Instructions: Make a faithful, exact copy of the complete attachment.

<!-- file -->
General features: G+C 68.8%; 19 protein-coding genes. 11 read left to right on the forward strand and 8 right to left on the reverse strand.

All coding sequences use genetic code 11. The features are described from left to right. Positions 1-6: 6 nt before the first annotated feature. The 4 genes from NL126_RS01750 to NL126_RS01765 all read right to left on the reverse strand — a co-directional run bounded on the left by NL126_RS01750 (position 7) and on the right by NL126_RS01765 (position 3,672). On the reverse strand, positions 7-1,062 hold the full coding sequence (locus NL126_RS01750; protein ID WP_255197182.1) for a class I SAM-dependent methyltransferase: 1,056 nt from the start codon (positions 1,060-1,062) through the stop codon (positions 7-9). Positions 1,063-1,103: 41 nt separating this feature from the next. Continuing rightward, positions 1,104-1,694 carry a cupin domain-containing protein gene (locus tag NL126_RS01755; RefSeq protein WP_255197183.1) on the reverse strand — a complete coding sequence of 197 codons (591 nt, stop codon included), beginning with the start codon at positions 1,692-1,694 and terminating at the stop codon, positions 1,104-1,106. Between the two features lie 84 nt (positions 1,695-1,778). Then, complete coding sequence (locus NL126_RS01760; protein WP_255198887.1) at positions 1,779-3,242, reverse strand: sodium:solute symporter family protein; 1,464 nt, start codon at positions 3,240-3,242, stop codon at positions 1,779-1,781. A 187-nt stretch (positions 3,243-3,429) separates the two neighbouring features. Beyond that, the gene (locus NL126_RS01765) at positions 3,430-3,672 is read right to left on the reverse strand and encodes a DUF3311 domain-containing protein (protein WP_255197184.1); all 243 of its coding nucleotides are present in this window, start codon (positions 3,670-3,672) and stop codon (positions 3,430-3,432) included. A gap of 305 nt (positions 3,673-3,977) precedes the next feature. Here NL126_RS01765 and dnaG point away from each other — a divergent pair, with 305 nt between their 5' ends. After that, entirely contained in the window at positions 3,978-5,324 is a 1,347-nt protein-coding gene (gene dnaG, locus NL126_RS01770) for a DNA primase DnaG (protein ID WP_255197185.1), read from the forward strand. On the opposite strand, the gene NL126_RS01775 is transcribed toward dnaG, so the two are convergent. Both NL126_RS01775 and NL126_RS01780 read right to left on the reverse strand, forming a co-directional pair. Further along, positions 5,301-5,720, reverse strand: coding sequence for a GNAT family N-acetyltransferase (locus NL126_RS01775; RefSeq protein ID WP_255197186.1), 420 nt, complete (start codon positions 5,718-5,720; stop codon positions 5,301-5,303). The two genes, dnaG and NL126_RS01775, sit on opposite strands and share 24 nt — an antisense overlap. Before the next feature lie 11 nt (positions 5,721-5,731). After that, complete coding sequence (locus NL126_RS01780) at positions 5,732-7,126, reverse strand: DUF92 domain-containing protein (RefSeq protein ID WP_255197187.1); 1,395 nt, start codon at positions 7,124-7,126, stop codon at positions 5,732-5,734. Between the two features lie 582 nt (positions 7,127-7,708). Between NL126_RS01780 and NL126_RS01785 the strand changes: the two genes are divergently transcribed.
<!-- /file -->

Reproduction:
General features: G+C 68.8%; 19 protein-coding genes. 11 read left to right on the forward strand and 8 right to left on the reverse strand.

All coding sequences use genetic code 11. The features are described from left to right. Positions 1-6: 6 nt before the first annotated feature. The 4 genes from NL126_RS01750 to NL126_RS01765 all read right to left on the reverse strand — a co-directional run bounded on the left by NL126_RS01750 (position 7) and on the right by NL126_RS01765 (position 3,672). On the reverse strand, positions 7-1,062 hold the full coding sequence (locus NL126_RS01750; protein ID WP_255197182.1) for a class I SAM-dependent methyltransferase: 1,056 nt from the start codon (positions 1,060-1,062) through the stop codon (positions 7-9). Positions 1,063-1,103: 41 nt separating this feature from the next. Continuing rightward, positions 1,104-1,694 carry a cupin domain-containing protein gene (locus tag NL126_RS01755; RefSeq protein WP_255197183.1) on the reverse strand — a complete coding sequence of 197 codons (591 nt, stop codon included), beginning with the start codon at positions 1,692-1,694 and terminating at the stop codon, positions 1,104-1,106. Between the two features lie 84 nt (positions 1,695-1,778). Then, complete coding sequence (locus NL126_RS01760; protein WP_255198887.1) at positions 1,779-3,242, reverse strand: sodium:solute symporter family protein; 1,464 nt, start codon at positions 3,240-3,242, stop codon at positions 1,779-1,781. A 187-nt stretch (positions 3,243-3,429) separates the two neighbouring features. Beyond that, the gene (locus NL126_RS01765) at positions 3,430-3,672 is read right to left on the reverse strand and encodes a DUF3311 domain-containing protein (protein WP_255197184.1); all 243 of its coding nucleotides are present in this window, start codon (positions 3,670-3,672) and stop codon (positions 3,430-3,432) included. A gap of 305 nt (positions 3,673-3,977) precedes the next feature. Here NL126_RS01765 and dnaG point away from each other — a divergent pair, with 305 nt between their 5' ends. After that, entirely contained in the window at positions 3,978-5,324 is a 1,347-nt protein-coding gene (gene dnaG, locus NL126_RS01770) for a DNA primase DnaG (protein ID WP_255197185.1), read from the forward strand. On the opposite strand, the gene NL126_RS01775 is transcribed toward dnaG, so the two are convergent. Both NL126_RS01775 and NL126_RS01780 read right to left on the reverse strand, forming a co-directional pair. Further along, positions 5,301-5,720, reverse strand: coding sequence for a GNAT family N-acetyltransferase (locus NL126_RS01775; RefSeq protein ID WP_255197186.1), 420 nt, complete (start codon positions 5,718-5,720; stop codon positions 5,301-5,303). The two genes, dnaG and NL126_RS01775, sit on opposite strands and share 24 nt — an antisense overlap. Before the next feature lie 11 nt (positions 5,721-5,731). After that, complete coding sequence (locus NL126_RS01780) at positions 5,732-7,126, reverse strand: DUF92 domain-containing protein (RefSeq protein ID WP_255197187.1); 1,395 nt, start codon at positions 7,124-7,126, stop codon at positions 5,732-5,734. Between the two features lie 582 nt (positions 7,127-7,708). Between NL126_RS01780 and NL126_RS01785 the strand changes: the two genes are divergently transcribed.